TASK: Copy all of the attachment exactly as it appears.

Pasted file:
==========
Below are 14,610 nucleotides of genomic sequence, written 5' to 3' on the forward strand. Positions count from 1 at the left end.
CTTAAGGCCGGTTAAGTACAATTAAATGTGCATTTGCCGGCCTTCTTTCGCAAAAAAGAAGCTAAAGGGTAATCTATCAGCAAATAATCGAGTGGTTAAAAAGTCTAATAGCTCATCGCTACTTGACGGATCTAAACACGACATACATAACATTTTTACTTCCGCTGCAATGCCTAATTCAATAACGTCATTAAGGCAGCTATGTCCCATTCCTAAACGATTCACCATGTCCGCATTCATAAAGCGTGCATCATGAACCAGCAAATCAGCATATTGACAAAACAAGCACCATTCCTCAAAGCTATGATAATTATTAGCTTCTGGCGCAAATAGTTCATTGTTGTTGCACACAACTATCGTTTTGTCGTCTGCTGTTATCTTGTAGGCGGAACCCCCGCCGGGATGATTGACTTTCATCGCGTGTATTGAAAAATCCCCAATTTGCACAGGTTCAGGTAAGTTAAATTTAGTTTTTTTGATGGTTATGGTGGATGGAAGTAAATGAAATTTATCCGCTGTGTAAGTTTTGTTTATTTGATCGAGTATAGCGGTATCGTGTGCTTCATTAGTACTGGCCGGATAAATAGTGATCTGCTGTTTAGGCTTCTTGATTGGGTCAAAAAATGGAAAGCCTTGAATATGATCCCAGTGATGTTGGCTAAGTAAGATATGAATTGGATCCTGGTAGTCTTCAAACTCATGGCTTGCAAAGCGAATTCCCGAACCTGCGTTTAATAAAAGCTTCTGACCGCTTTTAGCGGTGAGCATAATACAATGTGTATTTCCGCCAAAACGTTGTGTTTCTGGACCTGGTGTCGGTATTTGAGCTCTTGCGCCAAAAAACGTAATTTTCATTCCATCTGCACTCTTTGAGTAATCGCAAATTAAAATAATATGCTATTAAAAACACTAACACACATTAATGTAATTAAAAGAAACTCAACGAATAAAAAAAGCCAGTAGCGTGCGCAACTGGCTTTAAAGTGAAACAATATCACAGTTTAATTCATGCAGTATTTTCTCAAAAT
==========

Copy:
Below are 14,610 nucleotides of genomic sequence, written 5' to 3' on the forward strand. Positions count from 1 at the left end.
CTTAAGGCCGGTTAAGTACAATTAAATGTGCATTTGCCGGCCTTCTTTCGCAAAAAAGAAGCTAAAGGGTAATCTATCAGCAAATAATCGAGTGGTTAAAAAGTCTAATAGCTCATCGCTACTTGACGGATCTAAACACGACATACATAACATTTTTACTTCCGCTGCAATGCCTAATTCAATAACGTCATTAAGGCAGCTATGTCCCATTCCTAAACGATTCACCATGTCCGCATTCATAAAGCGTGCATCATGAACCAGCAAATCAGCATATTGACAAAACAAGCACCATTCCTCAAAGCTATGATAATTATTAGCTTCTGGCGCAAATAGTTCATTGTTGTTGCACACAACTATCGTTTTGTCGTCTGCTGTTATCTTGTAGGCGGAACCCCCGCCGGGATGATTGACTTTCATCGCGTGTATTGAAAAATCCCCAATTTGCACAGGTTCAGGTAAGTTAAATTTAGTTTTTTTGATGGTTATGGTGGATGGAAGTAAATGAAATTTATCCGCTGTGTAAGTTTTGTTTATTTGATCGAGTATAGCGGTATCGTGTGCTTCATTAGTACTGGCCGGATAAATAGTGATCTGCTGTTTAGGCTTCTTGATTGGGTCAAAAAATGGAAAGCCTTGAATATGATCCCAGTGATGTTGGCTAAGTAAGATATGAATTGGATCCTGGTAGTCTTCAAACTCATGGCTTGCAAAGCGAATTCCCGAACCTGCGTTTAATAAAAGCTTCTGACCGCTTTTAGCGGTGAGCATAATACAATGTGTATTTCCGCCAAAACGTTGTGTTTCTGGACCTGGTGTCGGTATTTGAGCTCTTGCGCCAAAAAACGTAATTTTCATTCCATCTGCACTCTTTGAGTAATCGCAAATTAAAATAATATGCTATTAAAAACACTAACACACATTAATGTAATTAAAAGAAACTCAACGAATAAAAAAAGCCAGTAGCGTGCGCAACTGGCTTTAAAGTGAAACAATATCACAGTTTAATTCATGCAGTATTTTCTCAAAAT